An enriched environment increases activity in stroke patients undergoing rehabilitation in a mixed rehabilitation unit: a pilot non-randomized controlled trial

  title={An enriched environment increases activity in stroke patients undergoing rehabilitation in a mixed rehabilitation unit: a pilot non-randomized controlled trial},
  author={Heidi Janssen and Louise Ada and Julie Bernhardt and Patrick McElduff and Michael R P Pollack and Michael Nilsson and Neil James Spratt},
  journal={Disability and Rehabilitation},
  pages={255 - 262}
Abstract Purpose: An enriched environment (EE) facilitates physical, cognitive and social activity in animal models of stroke. The aim of this pilot study was to determine whether enriching the environment of a mixed rehabilitation unit increased stroke patient activity. Methods: A non- randomized controlled trial was conducted. Direct observation was used to determine the difference in change in physical, cognitive, social or any activity over 2 weeks in patients exposed to an enriched versus… 
The effect of an enriched environment on activity levels in people with stroke in an acute stroke unit: protocol for a before-after pilot study
The EE is an innovative intervention that could increase activity levels in stroke survivors across all domains and promote early recovery of stroke survivors in the acute setting.
Altering the rehabilitation environment to improve stroke survivor activity: A Phase II trial
  • H. Janssen, L. Ada, J. Bernhardt
  • Medicine, Psychology
    International journal of stroke : official journal of the International Stroke Society
  • 2021
This patient-driven model of environmental enrichment incorporating access to communal and individual environmental enrichment was feasible and safe, however, the very modest increase in activity by people with stroke, and the lack of benefit in clinical outcomes three months after stroke do not provide justification for an efficacy trial.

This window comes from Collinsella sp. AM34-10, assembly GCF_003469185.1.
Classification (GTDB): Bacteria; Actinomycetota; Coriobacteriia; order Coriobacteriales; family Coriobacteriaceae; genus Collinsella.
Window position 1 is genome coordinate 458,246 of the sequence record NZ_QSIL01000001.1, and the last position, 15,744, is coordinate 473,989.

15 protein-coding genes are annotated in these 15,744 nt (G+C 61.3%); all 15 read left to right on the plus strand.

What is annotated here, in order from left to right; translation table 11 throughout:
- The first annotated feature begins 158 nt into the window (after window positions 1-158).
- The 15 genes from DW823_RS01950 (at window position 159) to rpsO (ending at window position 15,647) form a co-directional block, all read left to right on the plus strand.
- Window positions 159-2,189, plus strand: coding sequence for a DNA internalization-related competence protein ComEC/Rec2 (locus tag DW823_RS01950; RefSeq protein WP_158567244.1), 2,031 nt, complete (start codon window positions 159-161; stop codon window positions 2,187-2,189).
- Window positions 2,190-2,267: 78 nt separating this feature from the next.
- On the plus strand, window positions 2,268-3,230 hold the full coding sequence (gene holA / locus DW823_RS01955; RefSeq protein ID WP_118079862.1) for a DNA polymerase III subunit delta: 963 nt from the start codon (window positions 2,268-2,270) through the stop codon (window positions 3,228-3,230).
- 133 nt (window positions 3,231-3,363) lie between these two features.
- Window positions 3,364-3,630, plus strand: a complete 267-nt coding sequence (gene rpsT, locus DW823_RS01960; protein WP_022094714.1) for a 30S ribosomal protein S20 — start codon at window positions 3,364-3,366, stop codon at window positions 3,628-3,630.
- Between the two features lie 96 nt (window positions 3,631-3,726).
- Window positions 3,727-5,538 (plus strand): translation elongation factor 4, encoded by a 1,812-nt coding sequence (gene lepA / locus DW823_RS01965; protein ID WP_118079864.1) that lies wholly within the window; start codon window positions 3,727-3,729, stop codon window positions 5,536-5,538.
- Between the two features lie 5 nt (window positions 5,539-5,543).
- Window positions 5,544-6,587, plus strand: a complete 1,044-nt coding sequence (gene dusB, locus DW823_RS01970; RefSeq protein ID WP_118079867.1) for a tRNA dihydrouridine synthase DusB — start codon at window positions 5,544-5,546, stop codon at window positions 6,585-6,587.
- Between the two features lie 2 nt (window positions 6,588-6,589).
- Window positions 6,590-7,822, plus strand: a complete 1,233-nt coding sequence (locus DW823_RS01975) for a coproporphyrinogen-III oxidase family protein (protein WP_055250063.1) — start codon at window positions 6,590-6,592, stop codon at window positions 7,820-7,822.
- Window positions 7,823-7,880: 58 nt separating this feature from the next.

Embedding an enriched environment in an acute stroke unit increases activity in people with stroke: a controlled before–after pilot study
Embedding an enriched environment in an acute stroke unit increased activity in stroke patients, and changes were sustained six months post implementation.
The impact of environmental enrichment in an acute stroke unit on how and when patients undertake activities
Communal activities and environmental resources were important contributors to greater activity within the enriched acute stroke unit.
Evaluation of a technology-assisted enriched environmental activities programme for upper limb function: A randomized controlled trial.
An enriched environmental programme was feasible and effective in improving upper limb function and increasing the activity of patients during their inpatient subacute care.
An enriched environmental programme during inpatient neuro-rehabilitation: A randomized controlled trial.
An enriched environmental programme can produce significant improvements in functional and cognitive ability in inpatient neurological cohorts compared with routine ward activity programmes.
Enriched, Task-Specific Therapy in the Chronic Phase After Stroke: An Exploratory Study
Enriched, task-specific therapy may provide durable benefits across a wide spectrum of motor deficits and impairments after stroke, and have implications for enriching strategies in stroke rehabilitation.
Time use and physical activity in a specialised brain injury rehabilitation unit: an observational study
Similar to stroke units, inpatients in a specialised brain injury unit spend large parts of the day sedentary, alone and doing non-therapeutic activities.